What about the social significance of these riots? What about the failed system in this country and in most of western civilisation? Look at the financial markets. A total of £125 billion was wiped off the stock market last week in a global financial meltdown. Political, financial and social systems all over Europe are crumbling in places like Greece, Spain, Portugal, and Ireland, and the UK is not far behind. The capitalist system, which has been lauded by many in the West, is the cause for all this social, political and financial upheaval that we see in the world today, and it has failed in its promise of bringing equality to all because it does just the opposite: the rich gets richer and the poor is supplanted into an ineffectual existence. With more and more cuts being passed in Parliament, especially cuts that affect voluntary and community groups around the UK, more and more youths will be affected, if they haven't been already. With much less employment to look forward to, and less constructive outlets for them to express themselves, quite frankly what do we expect?
Prof Gus John said on the BBC Monday morning that there needs to be proper investment of time and work with youth, and that society needs to talk with youth, rather than at them. This is a key criticism of the police and the system that gives the police their authority. In fact, the police are notorious for making it extremely difficult to work or even talk with them in certain areas. Sometimes you get the feeling that the police believe that if you come from a certain neighbourhood you are a criminal. The family of the youth slain by police (police were arresting him when the shooting occurred on Thursday) have called for calm from all youth around London, while they await the findings of the Independent Police Complaints Commission. I think they are right. What would be best is instead of youths using social networks to organise riots (if this is true), they should organise themselves into one unified group, with a unified ideology that can truly stand up to the police and the corrupt malfunctioning system that they represent:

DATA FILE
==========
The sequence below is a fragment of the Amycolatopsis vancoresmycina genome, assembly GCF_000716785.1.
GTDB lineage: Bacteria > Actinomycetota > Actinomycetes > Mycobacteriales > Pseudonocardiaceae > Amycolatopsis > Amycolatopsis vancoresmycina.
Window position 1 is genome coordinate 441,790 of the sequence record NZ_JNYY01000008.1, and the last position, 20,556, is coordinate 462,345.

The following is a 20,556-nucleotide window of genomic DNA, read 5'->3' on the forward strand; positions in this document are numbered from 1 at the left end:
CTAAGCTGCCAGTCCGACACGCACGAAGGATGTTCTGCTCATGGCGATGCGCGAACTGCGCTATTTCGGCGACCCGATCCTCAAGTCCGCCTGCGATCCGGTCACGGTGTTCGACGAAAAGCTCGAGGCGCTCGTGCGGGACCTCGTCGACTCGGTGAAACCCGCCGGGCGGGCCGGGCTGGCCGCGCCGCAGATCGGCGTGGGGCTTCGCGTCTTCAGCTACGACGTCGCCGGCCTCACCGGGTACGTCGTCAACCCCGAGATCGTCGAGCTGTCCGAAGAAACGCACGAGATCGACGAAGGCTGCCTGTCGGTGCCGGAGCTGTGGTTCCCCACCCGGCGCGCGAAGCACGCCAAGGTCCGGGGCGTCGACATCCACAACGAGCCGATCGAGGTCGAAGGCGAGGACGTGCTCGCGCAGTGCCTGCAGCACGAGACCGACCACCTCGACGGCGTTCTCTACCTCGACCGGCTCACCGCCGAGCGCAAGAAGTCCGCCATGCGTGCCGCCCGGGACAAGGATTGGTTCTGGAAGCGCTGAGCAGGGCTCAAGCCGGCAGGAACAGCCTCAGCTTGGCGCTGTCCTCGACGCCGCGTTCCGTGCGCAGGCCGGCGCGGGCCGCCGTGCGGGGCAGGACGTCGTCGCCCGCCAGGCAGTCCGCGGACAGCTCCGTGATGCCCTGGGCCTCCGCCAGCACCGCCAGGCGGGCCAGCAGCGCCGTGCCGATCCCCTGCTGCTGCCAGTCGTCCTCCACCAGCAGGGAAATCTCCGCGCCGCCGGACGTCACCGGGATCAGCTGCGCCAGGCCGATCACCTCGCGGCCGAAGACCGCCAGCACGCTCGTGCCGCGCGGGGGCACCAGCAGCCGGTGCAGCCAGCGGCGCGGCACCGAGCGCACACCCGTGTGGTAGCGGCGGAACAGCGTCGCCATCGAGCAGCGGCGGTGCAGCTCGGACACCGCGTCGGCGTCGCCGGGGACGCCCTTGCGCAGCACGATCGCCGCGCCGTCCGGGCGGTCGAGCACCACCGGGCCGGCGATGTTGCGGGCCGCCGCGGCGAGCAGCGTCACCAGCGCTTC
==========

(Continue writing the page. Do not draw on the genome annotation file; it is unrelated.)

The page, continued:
•A unified ideology that questions the actions of a system that would allow the development of youth to suffer by making cuts to education and community groups that help to give value to the lives of young people.
•A unified ideology that would question why every poor neighbourhood is awash with betting shops and fast-food chicken outlets, none of which helps to foster community, and destroys the fabric of family life.
Rioting will not solve the issue. In fact, all it does is give the authorities the impetus to act even more heavy-handedly than they do already, and when they've succeeded in silencing the mob, they paper over the cracks like they do with everything else, eg MPs' expenses, bankers etc. Dr Martin Luther King said: "The limitation of riots, moral questions aside, is that they cannot win and their participants know it. Hence, rioting is not revolutionary but reactionary because it invites defeat. It involves an emotional catharsis, but it must be followed by a sense of futility." What now?
• These riots run a lot deeper than mere opportunism. What happened on Thursday and Saturday was a wake-up call.
• These are areas where policing of youths is heavy-handed, where mistrust is the only relationship that the youth have with the police.